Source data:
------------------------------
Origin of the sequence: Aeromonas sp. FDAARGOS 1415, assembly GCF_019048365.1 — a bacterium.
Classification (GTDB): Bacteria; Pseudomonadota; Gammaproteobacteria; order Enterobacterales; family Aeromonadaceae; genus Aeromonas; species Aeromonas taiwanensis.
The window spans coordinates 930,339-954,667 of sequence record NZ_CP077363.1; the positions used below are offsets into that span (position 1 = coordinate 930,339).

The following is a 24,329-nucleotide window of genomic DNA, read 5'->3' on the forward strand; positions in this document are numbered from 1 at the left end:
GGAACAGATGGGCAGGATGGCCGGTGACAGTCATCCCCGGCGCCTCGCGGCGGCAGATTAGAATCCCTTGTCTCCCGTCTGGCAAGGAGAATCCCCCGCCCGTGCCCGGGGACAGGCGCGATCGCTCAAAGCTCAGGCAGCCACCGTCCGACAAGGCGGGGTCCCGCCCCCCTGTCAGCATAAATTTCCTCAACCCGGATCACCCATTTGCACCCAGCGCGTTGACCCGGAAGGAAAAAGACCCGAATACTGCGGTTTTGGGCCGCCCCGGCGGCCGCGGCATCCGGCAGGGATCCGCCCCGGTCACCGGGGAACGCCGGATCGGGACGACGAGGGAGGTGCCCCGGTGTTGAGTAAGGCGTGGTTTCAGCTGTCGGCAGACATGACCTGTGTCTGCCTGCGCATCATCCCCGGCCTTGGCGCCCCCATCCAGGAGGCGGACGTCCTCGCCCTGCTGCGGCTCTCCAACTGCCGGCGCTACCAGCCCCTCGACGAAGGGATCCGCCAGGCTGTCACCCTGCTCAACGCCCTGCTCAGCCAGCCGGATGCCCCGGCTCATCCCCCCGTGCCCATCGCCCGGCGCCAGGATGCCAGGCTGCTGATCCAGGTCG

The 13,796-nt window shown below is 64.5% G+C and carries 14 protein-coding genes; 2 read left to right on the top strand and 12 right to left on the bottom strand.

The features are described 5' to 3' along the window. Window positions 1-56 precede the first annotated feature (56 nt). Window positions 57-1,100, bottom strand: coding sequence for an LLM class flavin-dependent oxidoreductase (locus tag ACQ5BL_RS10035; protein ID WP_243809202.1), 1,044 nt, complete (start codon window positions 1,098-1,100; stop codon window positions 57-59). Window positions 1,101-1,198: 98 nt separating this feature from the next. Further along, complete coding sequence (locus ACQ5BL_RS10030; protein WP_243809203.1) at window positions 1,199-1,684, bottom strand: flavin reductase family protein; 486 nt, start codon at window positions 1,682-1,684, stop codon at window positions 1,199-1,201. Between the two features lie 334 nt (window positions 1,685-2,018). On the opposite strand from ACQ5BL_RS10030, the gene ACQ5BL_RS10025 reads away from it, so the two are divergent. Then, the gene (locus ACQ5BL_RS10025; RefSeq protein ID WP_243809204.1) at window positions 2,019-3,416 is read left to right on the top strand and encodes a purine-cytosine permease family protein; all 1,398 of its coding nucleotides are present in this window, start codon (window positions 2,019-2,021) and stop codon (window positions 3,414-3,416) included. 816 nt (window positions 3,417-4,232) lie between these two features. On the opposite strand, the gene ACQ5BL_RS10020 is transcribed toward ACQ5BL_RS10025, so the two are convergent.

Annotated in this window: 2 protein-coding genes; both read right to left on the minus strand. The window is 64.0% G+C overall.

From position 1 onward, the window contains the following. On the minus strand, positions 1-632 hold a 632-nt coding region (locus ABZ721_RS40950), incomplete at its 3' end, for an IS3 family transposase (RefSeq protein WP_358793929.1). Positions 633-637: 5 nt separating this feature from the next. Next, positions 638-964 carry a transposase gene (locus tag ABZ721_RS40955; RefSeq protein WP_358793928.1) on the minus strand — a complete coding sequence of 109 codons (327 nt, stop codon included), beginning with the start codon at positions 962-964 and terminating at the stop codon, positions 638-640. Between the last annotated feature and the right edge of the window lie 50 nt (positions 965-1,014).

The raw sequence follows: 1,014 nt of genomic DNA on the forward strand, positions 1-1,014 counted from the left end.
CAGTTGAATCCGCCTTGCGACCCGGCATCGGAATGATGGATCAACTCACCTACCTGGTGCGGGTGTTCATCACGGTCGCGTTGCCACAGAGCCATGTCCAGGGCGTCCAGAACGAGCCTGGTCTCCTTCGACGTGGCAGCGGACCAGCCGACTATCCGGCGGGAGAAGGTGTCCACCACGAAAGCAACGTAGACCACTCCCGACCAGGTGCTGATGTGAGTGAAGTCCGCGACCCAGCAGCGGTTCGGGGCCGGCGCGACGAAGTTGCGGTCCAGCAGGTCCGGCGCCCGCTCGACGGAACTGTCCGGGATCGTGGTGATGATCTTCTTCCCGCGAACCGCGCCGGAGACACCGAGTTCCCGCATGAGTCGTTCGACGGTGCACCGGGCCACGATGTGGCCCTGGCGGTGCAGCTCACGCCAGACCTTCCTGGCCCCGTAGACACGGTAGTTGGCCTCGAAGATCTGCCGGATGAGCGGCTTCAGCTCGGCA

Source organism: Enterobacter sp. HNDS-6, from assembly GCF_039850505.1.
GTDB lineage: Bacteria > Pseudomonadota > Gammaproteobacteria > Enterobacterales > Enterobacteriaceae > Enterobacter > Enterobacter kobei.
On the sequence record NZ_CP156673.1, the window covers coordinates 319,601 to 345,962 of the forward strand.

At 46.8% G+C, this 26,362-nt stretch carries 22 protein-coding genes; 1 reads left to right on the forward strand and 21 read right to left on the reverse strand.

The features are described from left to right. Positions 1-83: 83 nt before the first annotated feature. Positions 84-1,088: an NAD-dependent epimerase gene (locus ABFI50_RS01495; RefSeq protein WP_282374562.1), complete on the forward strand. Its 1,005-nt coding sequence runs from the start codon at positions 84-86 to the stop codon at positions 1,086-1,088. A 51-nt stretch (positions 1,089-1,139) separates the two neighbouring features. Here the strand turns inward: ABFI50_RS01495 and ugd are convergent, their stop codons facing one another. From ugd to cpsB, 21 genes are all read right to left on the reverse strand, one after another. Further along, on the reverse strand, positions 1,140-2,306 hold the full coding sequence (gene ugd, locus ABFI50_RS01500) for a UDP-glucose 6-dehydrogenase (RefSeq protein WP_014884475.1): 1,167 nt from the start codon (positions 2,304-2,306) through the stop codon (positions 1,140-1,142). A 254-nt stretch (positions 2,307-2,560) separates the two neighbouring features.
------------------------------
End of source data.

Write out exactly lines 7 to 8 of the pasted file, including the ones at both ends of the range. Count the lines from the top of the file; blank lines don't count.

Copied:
The features are described 5' to 3' along the window. Window positions 1-56 precede the first annotated feature (56 nt). Window positions 57-1,100, bottom strand: coding sequence for an LLM class flavin-dependent oxidoreductase (locus tag ACQ5BL_RS10035; protein ID WP_243809202.1), 1,044 nt, complete (start codon window positions 1,098-1,100; stop codon window positions 57-59). Window positions 1,101-1,198: 98 nt separating this feature from the next. Further along, complete coding sequence (locus ACQ5BL_RS10030; protein WP_243809203.1) at window positions 1,199-1,684, bottom strand: flavin reductase family protein; 486 nt, start codon at window positions 1,682-1,684, stop codon at window positions 1,199-1,201. Between the two features lie 334 nt (window positions 1,685-2,018). On the opposite strand from ACQ5BL_RS10030, the gene ACQ5BL_RS10025 reads away from it, so the two are divergent. Then, the gene (locus ACQ5BL_RS10025; RefSeq protein ID WP_243809204.1) at window positions 2,019-3,416 is read left to right on the top strand and encodes a purine-cytosine permease family protein; all 1,398 of its coding nucleotides are present in this window, start codon (window positions 2,019-2,021) and stop codon (window positions 3,414-3,416) included. 816 nt (window positions 3,417-4,232) lie between these two features. On the opposite strand, the gene ACQ5BL_RS10020 is transcribed toward ACQ5BL_RS10025, so the two are convergent.

Annotated in this window: 2 protein-coding genes; both read right to left on the minus strand. The window is 64.0% G+C overall.